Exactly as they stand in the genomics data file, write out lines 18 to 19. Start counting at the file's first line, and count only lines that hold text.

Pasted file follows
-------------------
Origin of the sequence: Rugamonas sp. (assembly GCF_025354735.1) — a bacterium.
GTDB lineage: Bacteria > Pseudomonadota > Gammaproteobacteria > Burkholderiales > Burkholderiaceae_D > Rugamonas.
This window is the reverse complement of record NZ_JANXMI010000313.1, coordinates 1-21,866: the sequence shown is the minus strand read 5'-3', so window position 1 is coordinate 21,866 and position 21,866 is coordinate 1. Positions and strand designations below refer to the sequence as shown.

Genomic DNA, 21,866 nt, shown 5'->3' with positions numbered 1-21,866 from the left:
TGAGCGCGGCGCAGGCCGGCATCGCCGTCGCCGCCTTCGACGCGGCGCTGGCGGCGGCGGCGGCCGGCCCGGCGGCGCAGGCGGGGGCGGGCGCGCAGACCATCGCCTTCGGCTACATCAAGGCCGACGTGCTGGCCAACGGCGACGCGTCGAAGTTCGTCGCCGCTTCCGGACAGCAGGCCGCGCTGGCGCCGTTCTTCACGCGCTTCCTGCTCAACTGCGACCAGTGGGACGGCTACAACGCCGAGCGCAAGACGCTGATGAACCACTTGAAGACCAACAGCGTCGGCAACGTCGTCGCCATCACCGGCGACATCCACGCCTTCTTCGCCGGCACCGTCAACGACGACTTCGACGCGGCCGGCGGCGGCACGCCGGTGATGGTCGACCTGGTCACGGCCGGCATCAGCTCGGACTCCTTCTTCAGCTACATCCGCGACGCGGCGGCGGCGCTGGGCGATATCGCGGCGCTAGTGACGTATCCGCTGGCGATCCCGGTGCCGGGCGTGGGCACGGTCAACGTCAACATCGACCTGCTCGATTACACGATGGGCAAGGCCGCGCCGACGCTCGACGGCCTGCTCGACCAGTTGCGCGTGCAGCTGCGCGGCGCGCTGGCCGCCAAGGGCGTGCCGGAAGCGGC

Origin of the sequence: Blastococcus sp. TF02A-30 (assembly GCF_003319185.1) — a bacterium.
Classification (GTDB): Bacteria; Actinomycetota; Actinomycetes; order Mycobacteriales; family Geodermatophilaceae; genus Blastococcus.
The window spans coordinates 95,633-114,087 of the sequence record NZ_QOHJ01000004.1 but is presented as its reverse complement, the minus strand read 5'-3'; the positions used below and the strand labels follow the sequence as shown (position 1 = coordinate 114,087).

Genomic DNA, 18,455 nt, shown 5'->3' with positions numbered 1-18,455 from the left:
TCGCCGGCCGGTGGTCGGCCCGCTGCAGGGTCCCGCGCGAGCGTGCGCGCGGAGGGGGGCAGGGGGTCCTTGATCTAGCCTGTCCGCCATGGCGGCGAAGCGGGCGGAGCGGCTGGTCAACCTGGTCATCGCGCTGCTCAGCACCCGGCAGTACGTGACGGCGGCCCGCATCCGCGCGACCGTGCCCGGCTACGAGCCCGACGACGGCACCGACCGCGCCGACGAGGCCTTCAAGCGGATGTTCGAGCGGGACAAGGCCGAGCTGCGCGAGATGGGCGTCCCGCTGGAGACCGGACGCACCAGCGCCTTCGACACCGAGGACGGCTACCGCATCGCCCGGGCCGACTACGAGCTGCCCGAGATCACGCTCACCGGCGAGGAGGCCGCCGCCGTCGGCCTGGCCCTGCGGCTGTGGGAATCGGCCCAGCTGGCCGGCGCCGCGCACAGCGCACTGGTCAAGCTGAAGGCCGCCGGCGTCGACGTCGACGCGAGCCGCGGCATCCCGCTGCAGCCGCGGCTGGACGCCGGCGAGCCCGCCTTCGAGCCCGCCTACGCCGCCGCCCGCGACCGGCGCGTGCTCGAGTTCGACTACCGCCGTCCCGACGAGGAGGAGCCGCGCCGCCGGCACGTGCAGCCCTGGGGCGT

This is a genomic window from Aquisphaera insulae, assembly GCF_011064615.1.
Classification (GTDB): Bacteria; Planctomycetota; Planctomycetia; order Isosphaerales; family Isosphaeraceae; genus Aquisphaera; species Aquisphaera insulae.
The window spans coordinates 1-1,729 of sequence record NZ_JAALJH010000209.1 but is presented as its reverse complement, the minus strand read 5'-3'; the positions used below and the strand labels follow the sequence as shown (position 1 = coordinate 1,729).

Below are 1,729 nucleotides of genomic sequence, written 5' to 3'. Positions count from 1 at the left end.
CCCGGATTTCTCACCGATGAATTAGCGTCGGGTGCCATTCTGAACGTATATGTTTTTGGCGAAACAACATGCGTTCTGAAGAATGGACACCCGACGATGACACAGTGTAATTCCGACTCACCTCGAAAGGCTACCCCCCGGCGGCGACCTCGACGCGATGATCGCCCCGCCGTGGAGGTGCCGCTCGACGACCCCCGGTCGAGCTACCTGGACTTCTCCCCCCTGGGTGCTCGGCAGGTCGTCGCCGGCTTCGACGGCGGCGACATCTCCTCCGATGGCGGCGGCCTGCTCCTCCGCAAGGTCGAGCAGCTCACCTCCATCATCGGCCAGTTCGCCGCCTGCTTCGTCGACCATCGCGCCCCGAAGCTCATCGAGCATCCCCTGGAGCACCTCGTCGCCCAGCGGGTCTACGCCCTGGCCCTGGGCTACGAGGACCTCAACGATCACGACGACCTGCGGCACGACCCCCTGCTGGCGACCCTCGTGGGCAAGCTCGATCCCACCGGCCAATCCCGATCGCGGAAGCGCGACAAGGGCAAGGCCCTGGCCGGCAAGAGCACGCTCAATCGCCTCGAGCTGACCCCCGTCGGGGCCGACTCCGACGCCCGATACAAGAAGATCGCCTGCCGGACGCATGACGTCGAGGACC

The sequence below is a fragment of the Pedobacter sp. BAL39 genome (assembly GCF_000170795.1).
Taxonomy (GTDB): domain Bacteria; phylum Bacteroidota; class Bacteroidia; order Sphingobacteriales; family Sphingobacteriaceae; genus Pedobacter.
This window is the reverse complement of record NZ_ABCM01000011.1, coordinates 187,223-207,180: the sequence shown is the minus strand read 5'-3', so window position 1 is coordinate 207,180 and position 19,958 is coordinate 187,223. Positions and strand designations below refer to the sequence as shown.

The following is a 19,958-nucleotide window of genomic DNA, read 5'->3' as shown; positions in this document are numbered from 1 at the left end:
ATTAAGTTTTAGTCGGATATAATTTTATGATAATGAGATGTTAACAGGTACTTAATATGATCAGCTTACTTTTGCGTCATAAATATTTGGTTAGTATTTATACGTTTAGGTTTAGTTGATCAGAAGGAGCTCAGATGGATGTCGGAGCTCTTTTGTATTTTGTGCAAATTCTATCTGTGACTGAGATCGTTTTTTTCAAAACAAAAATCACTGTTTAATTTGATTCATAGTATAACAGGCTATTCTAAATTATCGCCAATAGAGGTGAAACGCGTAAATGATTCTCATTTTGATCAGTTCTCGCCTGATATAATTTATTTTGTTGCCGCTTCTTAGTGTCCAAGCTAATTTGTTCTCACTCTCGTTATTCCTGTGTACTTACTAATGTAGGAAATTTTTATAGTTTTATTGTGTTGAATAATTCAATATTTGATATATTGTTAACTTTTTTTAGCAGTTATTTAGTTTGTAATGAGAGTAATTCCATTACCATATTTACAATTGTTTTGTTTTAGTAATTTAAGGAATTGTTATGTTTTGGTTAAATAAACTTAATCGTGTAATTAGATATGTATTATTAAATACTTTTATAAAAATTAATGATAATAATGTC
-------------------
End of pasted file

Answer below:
This window is the reverse complement of record NZ_ABCM01000011.1, coordinates 187,223-207,180: the sequence shown is the minus strand read 5'-3', so window position 1 is coordinate 207,180 and position 19,958 is coordinate 187,223. Positions and strand designations below refer to the sequence as shown.

The following is a 19,958-nucleotide window of genomic DNA, read 5'->3' as shown; positions in this document are numbered from 1 at the left end: